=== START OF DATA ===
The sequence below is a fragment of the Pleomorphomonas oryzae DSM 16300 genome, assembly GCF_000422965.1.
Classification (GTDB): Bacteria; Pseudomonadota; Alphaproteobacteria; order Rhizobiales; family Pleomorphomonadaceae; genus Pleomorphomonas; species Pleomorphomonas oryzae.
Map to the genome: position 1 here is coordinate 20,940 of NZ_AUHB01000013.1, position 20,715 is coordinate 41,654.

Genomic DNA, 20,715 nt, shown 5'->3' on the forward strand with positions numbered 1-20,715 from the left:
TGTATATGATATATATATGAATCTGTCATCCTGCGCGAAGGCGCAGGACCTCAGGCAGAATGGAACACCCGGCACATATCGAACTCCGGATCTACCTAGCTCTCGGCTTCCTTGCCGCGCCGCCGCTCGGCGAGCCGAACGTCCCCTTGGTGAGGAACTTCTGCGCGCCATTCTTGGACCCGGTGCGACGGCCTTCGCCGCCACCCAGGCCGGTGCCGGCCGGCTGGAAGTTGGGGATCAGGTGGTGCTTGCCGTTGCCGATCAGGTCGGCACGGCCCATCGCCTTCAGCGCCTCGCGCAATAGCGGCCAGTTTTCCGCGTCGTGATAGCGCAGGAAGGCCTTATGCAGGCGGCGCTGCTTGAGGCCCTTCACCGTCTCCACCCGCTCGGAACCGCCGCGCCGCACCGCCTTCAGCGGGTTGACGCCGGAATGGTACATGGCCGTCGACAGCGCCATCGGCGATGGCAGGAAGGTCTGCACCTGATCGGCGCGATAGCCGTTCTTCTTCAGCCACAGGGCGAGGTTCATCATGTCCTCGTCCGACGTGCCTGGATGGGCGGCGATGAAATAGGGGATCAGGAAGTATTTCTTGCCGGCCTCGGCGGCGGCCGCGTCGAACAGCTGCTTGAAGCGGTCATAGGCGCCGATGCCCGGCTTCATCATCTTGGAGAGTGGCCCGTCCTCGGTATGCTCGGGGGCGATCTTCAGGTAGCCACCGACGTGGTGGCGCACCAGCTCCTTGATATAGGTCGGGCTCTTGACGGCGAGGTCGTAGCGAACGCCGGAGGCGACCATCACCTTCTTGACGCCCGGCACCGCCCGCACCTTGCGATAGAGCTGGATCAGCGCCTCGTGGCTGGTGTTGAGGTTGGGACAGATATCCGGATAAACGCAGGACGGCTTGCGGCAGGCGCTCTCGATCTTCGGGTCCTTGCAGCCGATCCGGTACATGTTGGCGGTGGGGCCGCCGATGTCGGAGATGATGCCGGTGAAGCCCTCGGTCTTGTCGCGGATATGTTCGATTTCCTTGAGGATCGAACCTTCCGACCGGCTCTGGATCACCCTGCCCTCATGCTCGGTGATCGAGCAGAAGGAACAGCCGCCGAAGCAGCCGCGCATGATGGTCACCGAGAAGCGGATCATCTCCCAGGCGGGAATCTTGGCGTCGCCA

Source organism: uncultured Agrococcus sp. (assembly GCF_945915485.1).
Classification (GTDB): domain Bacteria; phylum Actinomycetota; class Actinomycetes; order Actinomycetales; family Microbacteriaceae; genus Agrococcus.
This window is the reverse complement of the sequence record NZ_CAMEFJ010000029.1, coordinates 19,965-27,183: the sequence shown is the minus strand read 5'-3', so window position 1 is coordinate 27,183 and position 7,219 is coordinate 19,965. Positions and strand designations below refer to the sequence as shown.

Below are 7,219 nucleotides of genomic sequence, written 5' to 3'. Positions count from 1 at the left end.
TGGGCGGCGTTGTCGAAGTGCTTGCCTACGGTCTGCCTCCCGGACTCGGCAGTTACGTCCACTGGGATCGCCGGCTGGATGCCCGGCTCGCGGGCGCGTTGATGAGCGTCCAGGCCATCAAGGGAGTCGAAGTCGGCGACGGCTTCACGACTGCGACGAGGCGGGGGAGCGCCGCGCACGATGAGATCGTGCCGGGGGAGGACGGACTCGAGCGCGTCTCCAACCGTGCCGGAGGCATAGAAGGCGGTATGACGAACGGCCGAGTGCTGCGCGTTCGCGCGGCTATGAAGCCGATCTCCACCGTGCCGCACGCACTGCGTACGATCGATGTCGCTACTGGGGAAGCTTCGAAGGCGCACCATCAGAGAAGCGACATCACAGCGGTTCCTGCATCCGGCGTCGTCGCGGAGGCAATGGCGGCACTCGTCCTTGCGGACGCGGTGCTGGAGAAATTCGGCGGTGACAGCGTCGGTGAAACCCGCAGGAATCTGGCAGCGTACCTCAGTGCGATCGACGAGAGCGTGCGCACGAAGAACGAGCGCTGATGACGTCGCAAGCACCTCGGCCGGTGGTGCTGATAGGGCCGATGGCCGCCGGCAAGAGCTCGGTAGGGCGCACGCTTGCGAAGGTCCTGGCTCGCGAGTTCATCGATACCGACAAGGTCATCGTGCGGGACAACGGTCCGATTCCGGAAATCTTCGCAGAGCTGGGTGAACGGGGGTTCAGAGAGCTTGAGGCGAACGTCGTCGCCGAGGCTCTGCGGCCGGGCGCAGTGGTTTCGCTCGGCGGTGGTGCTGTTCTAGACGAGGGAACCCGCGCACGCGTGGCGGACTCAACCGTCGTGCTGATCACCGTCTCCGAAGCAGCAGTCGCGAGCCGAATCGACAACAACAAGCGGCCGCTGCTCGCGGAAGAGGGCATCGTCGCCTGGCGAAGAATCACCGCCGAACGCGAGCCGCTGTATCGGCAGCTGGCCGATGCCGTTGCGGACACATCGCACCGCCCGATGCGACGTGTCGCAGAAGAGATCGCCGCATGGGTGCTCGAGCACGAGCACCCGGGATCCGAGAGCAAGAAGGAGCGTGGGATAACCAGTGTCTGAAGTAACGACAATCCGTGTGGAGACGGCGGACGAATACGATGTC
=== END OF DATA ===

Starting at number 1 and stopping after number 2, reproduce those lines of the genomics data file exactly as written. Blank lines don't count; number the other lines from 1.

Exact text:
The sequence below is a fragment of the Pleomorphomonas oryzae DSM 16300 genome, assembly GCF_000422965.1.
Classification (GTDB): Bacteria; Pseudomonadota; Alphaproteobacteria; order Rhizobiales; family Pleomorphomonadaceae; genus Pleomorphomonas; species Pleomorphomonas oryzae.